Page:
To avoid learning effects during the main experiment and to equate the S/N of the audio and the visual stimuli, subjects were trained in the “unimodal single presentation” conditions over a number of days until their signal discrimination performance stabilized. S/N levels for the audio and the visual stimuli were experimentally adjusted for each subject such that performances for the audio and the visual “unimodal single presentation” conditions were approximately equal and in a range where any possible bimodal facilitation effects would be detectable. Once these S/Ns were established, they remained constant throughout the experiment. 
Psychometric functions were fitted using the maximum-likelihood Probit-function fitting procedure adapted from David Foster's bootstrap program (Foster & Bischof, 1987) with 40 measurements per data point. 
Results and discussion
Figure 3 shows discrimination thresholds for four subjects for each of the six experiment conditions ( Figure 3A: mean data; Figure 3B: individual data). A one-way ANOVA showed a significant effect of experimental condition across subjects ( N = 4, df = 5, F = 5.553, p = .003). LSD post hoc tests (see Figure 3A) revealed a significant difference between bimodal conditions versus unimodal conditions, but no significant differences between sequential and simultaneous bimodal conditions or between unimodal single and repeated presentation conditions. There was no significant difference between the unimodal audio and the visual conditions. 
Figure 3
 
(A) Mean and standard deviation of discrimination thresholds of four subjects for the six conditions used in Experiment 2 and the “optimal cue integration” prediction for the bimodal conditions. The p values in panel A indicate all significant differences between stimulus conditions as determined by LSD post hoc tests. The error bars show standard deviations between subjects. Optimal cue integration predictions were calculated per subject, based on minimum variance optimization, and were subsequently averaged across subjects. (B) Individual subject data (red ▴ = JW, light blue • = AB, magenta ♦ = DA, and green ▪ = AK).
Figure 3
 
(A) Mean and standard deviation of discrimination thresholds of four subjects for the six conditions used in Experiment 2 and the “optimal cue integration” prediction for the bimodal conditions. The p values in panel A indicate all significant differences between stimulus conditions as determined by LSD post hoc tests. The error bars show standard deviations between subjects. Optimal cue integration predictions were calculated per subject, based on minimum variance optimization, and were subsequently averaged across subjects. (B) Individual subject data (red ▴ = JW, light blue • = AB, magenta ♦ = DA, and green ▪ = AK).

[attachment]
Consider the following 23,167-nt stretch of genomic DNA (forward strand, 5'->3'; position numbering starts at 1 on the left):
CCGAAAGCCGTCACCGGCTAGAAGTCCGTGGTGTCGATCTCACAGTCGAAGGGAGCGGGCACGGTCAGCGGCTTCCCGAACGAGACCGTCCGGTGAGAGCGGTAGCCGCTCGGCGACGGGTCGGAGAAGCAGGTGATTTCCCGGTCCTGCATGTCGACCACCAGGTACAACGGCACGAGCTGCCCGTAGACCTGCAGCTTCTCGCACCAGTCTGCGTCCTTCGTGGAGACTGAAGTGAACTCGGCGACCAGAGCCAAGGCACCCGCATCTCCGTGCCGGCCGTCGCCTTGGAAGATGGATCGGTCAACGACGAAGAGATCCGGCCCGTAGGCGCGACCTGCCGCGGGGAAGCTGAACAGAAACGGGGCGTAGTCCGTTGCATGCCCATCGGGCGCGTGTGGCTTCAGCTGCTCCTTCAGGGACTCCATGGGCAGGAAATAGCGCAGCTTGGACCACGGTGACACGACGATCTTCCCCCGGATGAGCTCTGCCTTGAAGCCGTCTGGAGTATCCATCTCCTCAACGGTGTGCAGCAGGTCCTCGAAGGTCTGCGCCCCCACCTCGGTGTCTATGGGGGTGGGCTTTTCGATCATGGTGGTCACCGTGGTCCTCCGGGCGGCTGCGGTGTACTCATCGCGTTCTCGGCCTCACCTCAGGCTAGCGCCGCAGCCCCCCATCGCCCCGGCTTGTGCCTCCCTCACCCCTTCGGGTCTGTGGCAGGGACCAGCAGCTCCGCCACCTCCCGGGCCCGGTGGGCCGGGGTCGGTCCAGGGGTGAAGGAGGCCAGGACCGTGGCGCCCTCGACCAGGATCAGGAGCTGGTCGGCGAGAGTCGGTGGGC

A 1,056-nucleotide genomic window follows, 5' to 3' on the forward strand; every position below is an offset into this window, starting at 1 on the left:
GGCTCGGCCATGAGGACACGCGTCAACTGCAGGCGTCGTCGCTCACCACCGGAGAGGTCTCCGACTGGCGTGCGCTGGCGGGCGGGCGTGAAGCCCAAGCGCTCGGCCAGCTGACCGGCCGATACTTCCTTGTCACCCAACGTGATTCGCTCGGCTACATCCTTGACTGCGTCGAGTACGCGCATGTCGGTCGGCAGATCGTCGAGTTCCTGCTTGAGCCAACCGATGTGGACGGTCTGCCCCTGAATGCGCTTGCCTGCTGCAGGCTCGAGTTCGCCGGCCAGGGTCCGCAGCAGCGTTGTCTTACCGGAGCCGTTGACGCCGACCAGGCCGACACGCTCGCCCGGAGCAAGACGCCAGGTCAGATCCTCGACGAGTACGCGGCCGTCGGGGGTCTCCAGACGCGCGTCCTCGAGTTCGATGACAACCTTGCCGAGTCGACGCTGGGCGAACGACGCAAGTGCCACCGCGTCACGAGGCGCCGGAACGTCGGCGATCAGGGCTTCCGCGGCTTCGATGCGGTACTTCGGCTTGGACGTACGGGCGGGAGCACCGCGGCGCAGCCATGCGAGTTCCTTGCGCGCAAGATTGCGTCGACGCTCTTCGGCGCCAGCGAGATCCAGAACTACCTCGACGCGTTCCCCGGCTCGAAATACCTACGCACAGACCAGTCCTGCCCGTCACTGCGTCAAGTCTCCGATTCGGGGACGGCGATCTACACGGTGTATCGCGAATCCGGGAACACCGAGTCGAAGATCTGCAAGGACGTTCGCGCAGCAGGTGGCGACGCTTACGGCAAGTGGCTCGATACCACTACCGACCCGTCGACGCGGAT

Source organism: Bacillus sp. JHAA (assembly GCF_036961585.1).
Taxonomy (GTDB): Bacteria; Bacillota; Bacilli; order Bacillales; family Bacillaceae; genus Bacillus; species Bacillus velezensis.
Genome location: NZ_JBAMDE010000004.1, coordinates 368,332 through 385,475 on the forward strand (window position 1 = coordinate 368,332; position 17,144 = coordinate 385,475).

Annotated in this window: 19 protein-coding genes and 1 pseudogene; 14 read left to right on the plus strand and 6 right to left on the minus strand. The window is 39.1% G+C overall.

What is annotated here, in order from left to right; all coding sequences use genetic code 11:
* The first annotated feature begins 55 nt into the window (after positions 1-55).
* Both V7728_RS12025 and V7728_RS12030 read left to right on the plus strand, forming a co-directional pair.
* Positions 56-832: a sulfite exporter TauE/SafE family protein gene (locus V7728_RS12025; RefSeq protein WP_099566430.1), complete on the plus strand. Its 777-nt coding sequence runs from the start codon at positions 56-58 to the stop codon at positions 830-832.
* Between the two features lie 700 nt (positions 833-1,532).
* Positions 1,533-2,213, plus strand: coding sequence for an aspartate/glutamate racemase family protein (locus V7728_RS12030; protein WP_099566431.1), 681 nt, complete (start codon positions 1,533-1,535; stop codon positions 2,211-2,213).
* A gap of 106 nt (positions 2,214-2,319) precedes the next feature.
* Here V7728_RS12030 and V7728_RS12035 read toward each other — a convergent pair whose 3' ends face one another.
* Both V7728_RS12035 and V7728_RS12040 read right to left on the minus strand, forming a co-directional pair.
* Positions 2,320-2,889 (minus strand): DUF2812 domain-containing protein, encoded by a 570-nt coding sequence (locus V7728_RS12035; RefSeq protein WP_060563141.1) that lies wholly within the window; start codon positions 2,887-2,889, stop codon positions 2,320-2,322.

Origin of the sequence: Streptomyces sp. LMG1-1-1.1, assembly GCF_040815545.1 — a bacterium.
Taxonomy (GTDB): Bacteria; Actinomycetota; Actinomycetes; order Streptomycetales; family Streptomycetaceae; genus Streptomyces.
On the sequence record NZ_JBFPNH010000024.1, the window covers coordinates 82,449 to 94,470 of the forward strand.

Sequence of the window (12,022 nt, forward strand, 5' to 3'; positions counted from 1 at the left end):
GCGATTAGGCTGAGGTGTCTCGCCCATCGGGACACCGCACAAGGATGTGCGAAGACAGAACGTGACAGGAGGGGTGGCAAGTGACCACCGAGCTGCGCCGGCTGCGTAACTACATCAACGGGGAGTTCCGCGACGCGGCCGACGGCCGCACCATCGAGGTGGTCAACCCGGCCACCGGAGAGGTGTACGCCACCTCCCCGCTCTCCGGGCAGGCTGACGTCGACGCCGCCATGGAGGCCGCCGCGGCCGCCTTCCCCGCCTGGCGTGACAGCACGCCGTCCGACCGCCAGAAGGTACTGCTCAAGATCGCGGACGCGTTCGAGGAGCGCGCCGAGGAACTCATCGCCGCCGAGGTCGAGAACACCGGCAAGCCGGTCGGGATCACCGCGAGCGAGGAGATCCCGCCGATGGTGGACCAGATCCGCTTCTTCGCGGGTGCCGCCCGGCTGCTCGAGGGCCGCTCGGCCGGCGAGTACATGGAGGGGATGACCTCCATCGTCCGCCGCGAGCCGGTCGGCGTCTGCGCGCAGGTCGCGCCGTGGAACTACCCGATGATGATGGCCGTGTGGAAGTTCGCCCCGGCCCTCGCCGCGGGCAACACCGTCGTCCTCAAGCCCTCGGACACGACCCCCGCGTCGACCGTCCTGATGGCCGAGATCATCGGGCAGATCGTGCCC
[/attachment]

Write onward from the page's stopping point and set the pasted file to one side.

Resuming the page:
The reduced discrimination threshold in the simultaneous bimodal condition indicates that observers are able to take advantage of the signals in both modalities when presented at the same time, confirming previous findings in conditions where perceptual sensory fusion can occur. However, the reduced discrimination threshold in the sequential bimodal condition indicates that the facilitation for bimodal stimuli does not require sensory fusion. Sensory information from multiple modalities can be tapped to facilitate discrimination of amodal signal properties, such as temporal modulation frequency, even over an extended period of time. This bimodal facilitation of signal discrimination is consistent with predictions for optimal cue combination (Ernst & Banks, 2002). Note that the optimal prediction for within-modal and intermodal tasks is the same here because single presentation audio and single presentation visual performances were equated. The optimal prediction is therefore the single presentation discrimination threshold divided by √2.1 
The lack of significant facilitation for the “unimodal repeated presentation” conditions, relative to the “single presentation conditions,” raises the question of why observers were unable to take advantage of the extra information provided by the unimodal stimulus repetitions. It is possible that, because both stimuli were in the same modality, the second stimulus presentation may have interfered with recollection of the first. Alternatively, some kind of adaptation induced by the first stimulus presentation may have interfered with the full utilization of the second. To test these possibilities, we performed a second signal discrimination experiment aimed at determining if both the first and the second stimulus presentations were fully accessible to subjects during the bimodal sequential and the repeated unimodal trials. 
Experiment 3: Signal discrimination with different S/N for first and second stimulus